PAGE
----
Real Estate

Higher interest rates send weekly mortgage applications tanking 10%

Key Points
  • Higher in rates over the last two weeks send mortgage applications into a slide, according to the Mortgage Bankers Association.
  • Applications to refinance a home loan, which are highly rate-sensitive, fell 15% for the week. Mortgage applications to purchase a home fell 3% for the week but were a solid 9% higher than a year ago.
A couple sits with a mortgage consultant in Miami.
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Current borrowers and potential buyers are apparently watching every interest rate move, and reacting accordingly.

Higher in rates over the last two weeks sent total mortgage applications into a slide, falling 10.1% last week, according to the Mortgage Bankers Association's seasonally adjusted index. Volume was still 46% higher than a year ago, when interest rates were even higher and refinancing was incredibly slow.

The average contract interest rate for 30-year fixed-rate mortgages with conforming loan balances ($484,350 or less) increased to 4.02% from 4.01% last week, with points increasing to 0.38 from 0.37 (including the origination fee) for loans with a 20% down payment. That rate is still 95 basis points lower than a year ago, but interest rates have now jumped 20 basis points in just two weeks.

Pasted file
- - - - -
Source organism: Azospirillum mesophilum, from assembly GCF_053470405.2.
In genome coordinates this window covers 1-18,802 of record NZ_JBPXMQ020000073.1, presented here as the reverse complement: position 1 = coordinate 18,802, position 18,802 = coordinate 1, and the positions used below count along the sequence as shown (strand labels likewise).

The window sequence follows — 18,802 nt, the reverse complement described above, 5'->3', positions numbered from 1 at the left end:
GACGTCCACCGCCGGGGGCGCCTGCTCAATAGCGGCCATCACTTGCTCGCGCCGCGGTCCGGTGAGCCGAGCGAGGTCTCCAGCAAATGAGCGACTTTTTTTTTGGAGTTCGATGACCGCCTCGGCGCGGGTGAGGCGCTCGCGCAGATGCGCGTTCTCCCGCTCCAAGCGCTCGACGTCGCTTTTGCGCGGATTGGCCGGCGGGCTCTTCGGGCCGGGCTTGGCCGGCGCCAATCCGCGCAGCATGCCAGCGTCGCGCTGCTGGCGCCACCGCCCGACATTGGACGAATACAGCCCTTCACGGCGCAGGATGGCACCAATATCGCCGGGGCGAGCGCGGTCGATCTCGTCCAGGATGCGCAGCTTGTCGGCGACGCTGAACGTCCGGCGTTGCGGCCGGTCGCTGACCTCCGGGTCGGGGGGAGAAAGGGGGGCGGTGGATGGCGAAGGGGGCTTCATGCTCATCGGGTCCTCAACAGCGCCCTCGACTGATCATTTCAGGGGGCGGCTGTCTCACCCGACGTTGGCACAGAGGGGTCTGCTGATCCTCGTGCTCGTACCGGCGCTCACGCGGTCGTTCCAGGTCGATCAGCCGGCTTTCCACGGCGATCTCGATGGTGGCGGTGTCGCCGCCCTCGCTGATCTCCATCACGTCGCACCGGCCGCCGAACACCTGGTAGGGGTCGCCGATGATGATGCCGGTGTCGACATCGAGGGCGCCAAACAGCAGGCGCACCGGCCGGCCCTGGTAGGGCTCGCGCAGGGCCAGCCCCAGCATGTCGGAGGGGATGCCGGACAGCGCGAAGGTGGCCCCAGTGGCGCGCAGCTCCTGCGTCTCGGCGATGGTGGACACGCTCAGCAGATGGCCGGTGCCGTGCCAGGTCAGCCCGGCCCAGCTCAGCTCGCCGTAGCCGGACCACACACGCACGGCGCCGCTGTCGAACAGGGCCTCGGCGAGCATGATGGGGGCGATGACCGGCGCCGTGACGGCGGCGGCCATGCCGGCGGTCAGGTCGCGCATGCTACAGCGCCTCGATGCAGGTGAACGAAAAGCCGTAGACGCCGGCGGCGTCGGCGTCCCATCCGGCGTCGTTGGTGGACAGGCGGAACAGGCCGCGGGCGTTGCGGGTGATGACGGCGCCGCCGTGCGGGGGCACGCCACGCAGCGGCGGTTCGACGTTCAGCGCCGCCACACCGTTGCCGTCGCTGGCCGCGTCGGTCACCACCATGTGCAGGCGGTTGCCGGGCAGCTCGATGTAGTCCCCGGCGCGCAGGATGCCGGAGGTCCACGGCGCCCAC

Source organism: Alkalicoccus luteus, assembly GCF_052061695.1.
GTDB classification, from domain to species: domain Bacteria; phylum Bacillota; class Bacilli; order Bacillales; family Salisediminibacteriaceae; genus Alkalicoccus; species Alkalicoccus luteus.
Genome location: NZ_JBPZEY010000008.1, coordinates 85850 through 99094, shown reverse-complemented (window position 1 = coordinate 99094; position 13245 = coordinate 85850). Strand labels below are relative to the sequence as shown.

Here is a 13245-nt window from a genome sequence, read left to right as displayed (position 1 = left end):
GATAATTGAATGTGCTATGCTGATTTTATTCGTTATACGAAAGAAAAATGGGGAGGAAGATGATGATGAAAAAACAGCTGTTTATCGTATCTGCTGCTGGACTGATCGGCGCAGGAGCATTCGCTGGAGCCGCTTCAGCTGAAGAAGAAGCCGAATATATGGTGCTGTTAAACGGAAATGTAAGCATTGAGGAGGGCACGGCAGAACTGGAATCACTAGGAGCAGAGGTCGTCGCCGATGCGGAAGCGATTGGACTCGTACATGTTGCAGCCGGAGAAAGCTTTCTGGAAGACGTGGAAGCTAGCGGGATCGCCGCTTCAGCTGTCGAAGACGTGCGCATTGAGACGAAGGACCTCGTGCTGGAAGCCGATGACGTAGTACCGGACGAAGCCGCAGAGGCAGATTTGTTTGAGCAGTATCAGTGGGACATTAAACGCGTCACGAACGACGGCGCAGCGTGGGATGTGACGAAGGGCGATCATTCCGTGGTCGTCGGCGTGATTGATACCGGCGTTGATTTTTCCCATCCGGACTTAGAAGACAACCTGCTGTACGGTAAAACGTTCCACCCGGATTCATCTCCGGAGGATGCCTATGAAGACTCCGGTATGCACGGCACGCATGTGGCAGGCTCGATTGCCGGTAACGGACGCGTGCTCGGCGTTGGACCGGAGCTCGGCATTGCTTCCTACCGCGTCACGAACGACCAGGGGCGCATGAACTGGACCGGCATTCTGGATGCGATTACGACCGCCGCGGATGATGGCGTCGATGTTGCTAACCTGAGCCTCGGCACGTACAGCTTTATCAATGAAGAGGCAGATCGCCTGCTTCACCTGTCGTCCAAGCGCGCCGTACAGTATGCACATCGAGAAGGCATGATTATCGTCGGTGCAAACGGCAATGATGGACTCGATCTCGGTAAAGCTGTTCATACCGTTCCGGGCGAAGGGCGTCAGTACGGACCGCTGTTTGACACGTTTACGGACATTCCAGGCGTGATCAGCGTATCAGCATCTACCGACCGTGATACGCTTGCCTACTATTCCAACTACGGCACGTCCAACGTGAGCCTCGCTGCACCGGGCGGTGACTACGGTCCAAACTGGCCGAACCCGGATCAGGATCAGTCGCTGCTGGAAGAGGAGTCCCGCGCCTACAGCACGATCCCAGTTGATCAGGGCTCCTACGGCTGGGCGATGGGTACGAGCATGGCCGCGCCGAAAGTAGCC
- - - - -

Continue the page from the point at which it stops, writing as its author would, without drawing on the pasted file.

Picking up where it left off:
As a result, applications to refinance a home loan, which are highly rate-sensitive, fell 15% for the week, although they are still 104% higher than a year ago.

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"U.S. Treasury yields trended downward over the course of last week, as the Federal Reserve meeting highlighted the elevated uncertainty in the economic outlook. However, despite falling yields, mortgage rates ticked up again and have risen 20 basis points over the past two weeks," said Joel Kan, MBA's associate vice president of economic and industry forecasting. "The increase in rates led to fewer refinances, and activity has now dropped 17% over the last two weeks."

Mortgage applications to purchase a home fell 3% for the week but were a solid 9% higher than a year ago. Buyer demand has been stronger than expected as fall begins, especially because interest rates are much lower than they were last spring. High home prices and a tight supply of homes for sale, especially at the entry level, are the primary headwinds to a very strong fall market.

"The recent data on increased existing-home sales and new residential construction points to the underlying strength in the purchase market this fall," Kan said.

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